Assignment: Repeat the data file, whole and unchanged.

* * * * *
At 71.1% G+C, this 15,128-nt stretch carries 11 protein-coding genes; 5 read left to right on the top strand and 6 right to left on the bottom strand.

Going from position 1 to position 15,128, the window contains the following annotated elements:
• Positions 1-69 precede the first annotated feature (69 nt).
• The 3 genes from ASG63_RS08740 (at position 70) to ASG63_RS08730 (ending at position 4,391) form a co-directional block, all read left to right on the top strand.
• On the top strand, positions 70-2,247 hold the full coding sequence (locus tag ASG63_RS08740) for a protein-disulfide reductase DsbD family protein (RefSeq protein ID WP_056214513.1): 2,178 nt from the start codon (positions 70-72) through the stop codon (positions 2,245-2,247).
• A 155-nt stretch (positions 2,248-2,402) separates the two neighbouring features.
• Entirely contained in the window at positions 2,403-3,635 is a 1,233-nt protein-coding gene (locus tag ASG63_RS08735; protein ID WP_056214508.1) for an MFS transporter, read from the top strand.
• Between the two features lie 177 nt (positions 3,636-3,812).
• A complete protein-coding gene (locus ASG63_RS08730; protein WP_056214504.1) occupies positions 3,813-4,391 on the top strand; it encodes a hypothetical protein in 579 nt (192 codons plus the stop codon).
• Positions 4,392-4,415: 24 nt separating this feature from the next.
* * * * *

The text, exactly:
At 71.1% G+C, this 15,128-nt stretch carries 11 protein-coding genes; 5 read left to right on the top strand and 6 right to left on the bottom strand.

Going from position 1 to position 15,128, the window contains the following annotated elements:
• Positions 1-69 precede the first annotated feature (69 nt).
• The 3 genes from ASG63_RS08740 (at position 70) to ASG63_RS08730 (ending at position 4,391) form a co-directional block, all read left to right on the top strand.
• On the top strand, positions 70-2,247 hold the full coding sequence (locus tag ASG63_RS08740) for a protein-disulfide reductase DsbD family protein (RefSeq protein ID WP_056214513.1): 2,178 nt from the start codon (positions 70-72) through the stop codon (positions 2,245-2,247).
• A 155-nt stretch (positions 2,248-2,402) separates the two neighbouring features.
• Entirely contained in the window at positions 2,403-3,635 is a 1,233-nt protein-coding gene (locus tag ASG63_RS08735; protein ID WP_056214508.1) for an MFS transporter, read from the top strand.
• Between the two features lie 177 nt (positions 3,636-3,812).
• A complete protein-coding gene (locus ASG63_RS08730; protein WP_056214504.1) occupies positions 3,813-4,391 on the top strand; it encodes a hypothetical protein in 579 nt (192 codons plus the stop codon).
• Positions 4,392-4,415: 24 nt separating this feature from the next.